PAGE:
On Monday our Former Prime Minister Manmohan Singh took potshots at the Narendra Modi led central government, insisting that demonetisation and “hasty” implementation of GST have adversely impacted GDP growth.
“Both demonetisation and the GST have had some impact (on GDP growth),” he told media . “Both would affect the informal sector, the small-scale sector… the sectors today are responsible for 40 per cent of GDP.”
With informal and small-scale sectors accounting about 40 per cent of the USD 2.5 trillion economy, Singh said that the decision of demonetisation, coupled with GST, had an adverse impact on the economy.
“And the withdrawal of 86 per cent of currency plus also GST, because it has been put on practice in haste, there are lots of glitches which are now coming out. These are bound to affect the GDP growth adversely,” he said.
Earlier, Singh in his Parliment speech had described demonetisation of Rs 500 and Rs 1000 notes as a “monumental mismanagement”, “organised loot” and “legalised plunder” which would eventually shave off 2 per cent of the country’s GDP.
Notably, GDP growth in the first quarter of current fiscal slumped to a three-year low of 5.7 per cent, down from 7.9 per cent in April-June quarter of 2016. However, the government had blamed de-stocking ahead of the roll out of the Goods and Services Tax from July 1 as the primary reason for the fall in the GDP growth rate.
Last month, the Reserve Bank of India announced that nearly 99 per cent of the Rs 15.44 lakh crore demonetized currency had returned to the banking system, prompting critics to raise questions about the efficacy of the government’s note ban decision that was aimed at curbing corruption and black money.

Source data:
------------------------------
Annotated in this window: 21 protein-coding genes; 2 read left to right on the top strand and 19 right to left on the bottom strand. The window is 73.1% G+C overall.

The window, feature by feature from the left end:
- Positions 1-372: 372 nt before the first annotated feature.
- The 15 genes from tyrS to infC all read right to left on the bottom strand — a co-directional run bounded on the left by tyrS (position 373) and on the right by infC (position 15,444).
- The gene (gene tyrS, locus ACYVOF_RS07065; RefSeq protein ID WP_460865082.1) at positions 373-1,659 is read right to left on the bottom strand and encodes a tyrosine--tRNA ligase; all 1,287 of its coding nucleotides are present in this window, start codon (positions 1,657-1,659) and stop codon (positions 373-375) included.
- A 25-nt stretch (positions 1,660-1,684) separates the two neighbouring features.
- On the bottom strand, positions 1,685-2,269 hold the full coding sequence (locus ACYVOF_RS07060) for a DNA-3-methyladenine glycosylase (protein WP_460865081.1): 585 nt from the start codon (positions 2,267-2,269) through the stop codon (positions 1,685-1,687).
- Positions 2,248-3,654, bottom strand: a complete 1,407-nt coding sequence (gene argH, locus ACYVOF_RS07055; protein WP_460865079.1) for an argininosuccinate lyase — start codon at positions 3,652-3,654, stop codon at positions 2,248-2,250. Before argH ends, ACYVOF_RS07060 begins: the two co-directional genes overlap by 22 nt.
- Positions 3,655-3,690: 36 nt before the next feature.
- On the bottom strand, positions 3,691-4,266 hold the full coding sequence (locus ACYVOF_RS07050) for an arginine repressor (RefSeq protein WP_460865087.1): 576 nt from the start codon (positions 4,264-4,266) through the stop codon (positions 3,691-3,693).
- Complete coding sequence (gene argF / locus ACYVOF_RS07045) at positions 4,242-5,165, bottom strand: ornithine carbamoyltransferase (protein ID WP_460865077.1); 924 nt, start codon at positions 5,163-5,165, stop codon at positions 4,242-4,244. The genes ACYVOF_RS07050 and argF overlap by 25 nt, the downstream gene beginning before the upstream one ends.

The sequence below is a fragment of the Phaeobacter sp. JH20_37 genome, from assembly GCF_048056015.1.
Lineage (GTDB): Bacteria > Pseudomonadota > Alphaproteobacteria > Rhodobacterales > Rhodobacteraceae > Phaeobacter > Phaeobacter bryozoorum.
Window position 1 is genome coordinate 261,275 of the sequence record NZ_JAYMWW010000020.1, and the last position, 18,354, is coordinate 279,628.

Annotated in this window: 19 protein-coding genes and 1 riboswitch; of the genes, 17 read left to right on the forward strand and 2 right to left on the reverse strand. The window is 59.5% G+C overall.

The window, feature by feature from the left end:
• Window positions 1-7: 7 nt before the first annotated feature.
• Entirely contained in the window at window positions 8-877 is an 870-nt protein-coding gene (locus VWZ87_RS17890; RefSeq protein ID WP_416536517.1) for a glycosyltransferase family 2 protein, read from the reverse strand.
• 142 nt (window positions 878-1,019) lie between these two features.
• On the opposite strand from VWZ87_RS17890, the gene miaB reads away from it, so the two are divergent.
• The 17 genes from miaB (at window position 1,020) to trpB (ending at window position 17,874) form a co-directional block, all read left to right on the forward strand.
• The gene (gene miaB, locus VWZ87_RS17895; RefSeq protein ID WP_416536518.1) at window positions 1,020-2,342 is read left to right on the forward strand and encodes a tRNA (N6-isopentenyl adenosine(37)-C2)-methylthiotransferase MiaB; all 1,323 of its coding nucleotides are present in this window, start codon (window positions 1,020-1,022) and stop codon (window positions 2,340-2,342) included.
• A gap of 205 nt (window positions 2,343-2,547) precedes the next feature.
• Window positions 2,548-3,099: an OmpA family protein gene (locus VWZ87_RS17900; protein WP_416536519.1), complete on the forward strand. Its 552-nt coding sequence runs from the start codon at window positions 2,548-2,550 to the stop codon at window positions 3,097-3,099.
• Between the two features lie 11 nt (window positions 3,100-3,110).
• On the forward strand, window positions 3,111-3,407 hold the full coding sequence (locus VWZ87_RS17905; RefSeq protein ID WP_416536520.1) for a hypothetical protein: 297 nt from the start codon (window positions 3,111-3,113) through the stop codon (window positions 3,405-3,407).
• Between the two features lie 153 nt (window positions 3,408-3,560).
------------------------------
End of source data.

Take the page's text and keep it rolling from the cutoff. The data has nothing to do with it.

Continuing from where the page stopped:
Meanwhile, Union Finance Minister Arun Jaitley listed out the increase in the volume of digital transactions, widening of tax base and squeezed circulation of high denomination currency as the real measures of success of demonetization.
“Some circles have lack of understanding and measure the success of demonetization with only how much money reached banks,” Jaitley said at the launch of Google’s new digital payment app — Tez. “I have three red lines to measure the success of demonetization. First, how much volume of cash that RBI prints are we able to squeeze over time. High denomination currency has already squeezed in terms of volume.
The second test is that as its (demonetisation’s) consequence, how many assessees are we able to add and expand the tax base,” he said, adding that the third measure would be the increase in digital transaction volumes, he added.